$30.92 is the 200-week moving average for silver.

I wouldn't be surprised to see silver hit either one of those numbers this week.

The last time silver went thru the 200-week moving average silver was at around $35.40

The people who make a living by robbing us let it run to $37.58 then a quick scalping to close under the 200 week moving average.

Take a look at the chart.


Just keep it in mind if silver starts moving higher without a lot of resistance.

Raoul Dusentier The Green Manalishi
Aug 21, 2012 - 6:05am

Quote:  Ned Naylor-Leyland


Ned Naylor-Leyland on today's Keiser report - No link yet.



Aug 21, 2012 - 6:12am


yUP as above

silver foil hat
Aug 21, 2012 - 6:18am

Global warming..... again?

you'd think we could put it to rest...

Arctic Ocean Getting
Warm; Seals Vanish
And Icebergs Melt*

(By the Associated Press)

The Arctic ocean is warming
up, icebergs are growing scarcer
and in some places the seals are
finding the waters too hot, ac-
cording to a report to the Com-
merce Department yesterday
from Consul Ifft, at Bergen ,
Norway .

Reports from fishermen, seal
hunters and explorers, he
declared, all point to a radical
change in climatic conditions
and hitherto unheard-of tem-
peratures in the Arctic zone.
Exploration expeditions report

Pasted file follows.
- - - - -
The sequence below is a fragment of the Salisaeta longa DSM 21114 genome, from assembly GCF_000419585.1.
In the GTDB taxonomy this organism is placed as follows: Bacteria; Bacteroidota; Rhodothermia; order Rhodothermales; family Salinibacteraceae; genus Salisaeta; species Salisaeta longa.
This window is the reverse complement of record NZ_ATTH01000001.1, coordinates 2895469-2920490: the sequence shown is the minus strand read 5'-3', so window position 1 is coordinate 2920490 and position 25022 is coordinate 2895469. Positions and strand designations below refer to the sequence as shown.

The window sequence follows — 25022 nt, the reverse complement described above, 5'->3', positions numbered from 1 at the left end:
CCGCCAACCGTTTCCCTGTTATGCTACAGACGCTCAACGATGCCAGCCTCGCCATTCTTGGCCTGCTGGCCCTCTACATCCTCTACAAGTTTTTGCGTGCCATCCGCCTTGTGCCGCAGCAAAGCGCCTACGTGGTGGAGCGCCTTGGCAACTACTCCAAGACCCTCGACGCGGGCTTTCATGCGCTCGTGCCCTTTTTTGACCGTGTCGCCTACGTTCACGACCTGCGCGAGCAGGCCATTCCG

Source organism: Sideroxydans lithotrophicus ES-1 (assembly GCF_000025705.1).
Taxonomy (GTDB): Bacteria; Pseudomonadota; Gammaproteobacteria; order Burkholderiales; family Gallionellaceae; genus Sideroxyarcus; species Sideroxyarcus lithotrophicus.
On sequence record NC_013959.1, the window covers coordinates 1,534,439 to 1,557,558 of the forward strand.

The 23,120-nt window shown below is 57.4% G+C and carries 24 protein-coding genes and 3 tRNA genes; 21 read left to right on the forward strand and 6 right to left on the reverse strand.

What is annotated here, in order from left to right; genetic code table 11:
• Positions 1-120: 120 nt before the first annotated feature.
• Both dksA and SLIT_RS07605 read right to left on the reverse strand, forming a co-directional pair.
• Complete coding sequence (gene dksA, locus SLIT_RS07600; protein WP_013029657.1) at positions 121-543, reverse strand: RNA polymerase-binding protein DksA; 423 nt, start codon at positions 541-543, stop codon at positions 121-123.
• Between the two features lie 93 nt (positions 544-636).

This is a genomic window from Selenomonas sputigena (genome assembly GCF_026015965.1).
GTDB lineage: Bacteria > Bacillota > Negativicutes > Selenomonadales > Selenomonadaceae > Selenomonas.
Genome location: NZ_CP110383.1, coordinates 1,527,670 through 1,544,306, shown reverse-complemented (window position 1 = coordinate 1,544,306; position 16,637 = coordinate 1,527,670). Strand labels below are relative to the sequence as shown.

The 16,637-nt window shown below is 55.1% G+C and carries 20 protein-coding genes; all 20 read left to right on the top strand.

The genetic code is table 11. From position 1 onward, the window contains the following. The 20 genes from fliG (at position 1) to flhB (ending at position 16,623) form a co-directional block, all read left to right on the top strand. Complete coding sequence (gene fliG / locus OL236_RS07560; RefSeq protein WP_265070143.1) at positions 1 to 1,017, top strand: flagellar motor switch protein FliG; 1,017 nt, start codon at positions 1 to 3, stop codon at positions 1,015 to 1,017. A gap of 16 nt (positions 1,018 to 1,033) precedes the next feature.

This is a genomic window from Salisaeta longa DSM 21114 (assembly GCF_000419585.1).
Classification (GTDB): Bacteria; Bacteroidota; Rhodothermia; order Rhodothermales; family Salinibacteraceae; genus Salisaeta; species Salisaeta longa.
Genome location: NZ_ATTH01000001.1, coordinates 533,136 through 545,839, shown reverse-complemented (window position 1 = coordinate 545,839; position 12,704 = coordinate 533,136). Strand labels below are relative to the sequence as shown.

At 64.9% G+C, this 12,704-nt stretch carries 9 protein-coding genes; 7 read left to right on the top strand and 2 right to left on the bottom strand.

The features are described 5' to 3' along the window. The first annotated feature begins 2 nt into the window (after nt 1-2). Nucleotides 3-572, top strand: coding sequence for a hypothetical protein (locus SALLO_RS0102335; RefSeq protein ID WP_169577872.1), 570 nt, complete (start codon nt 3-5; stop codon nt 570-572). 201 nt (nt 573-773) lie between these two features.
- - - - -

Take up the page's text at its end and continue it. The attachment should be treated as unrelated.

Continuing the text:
that scarcely any ice has been
met with as far north as 81
degrees 29 minutes. Soundings
to a depth of 3.100 meters
showed the gulf stream still very

Great masses of ice have
been replaced by moraines of
earth and stones, the report
continued, while at many points
well known glaciers have entirely
disappeared. Very few seals and
no white fish are being found in
the eastern Arctic, while vast
shoals of herring and smelts,
which have never before
ventured so far north, are being
encountered in the old seal
fishing grounds.

Sorry. That was a repost of a Washington Post article from 1922, which was 50 years before the "Global cooling" and "ice age" scare of the 1970's.

oh yeah, silver's now back over 29. yippee.

Aug 21, 2012 - 6:30am

In June 2010, when EUR was

In June 2010, when EUR was 1,24 USD, silver was about 20 USD. Last months its ranging between 26-29 USD, a 30-45% increase against USD value measured in other currency. But EUR will not hold, anyway this direction is encouraging as it moves the floor beneath silver up.

Hi-Ho Silver
Aug 21, 2012 - 6:32am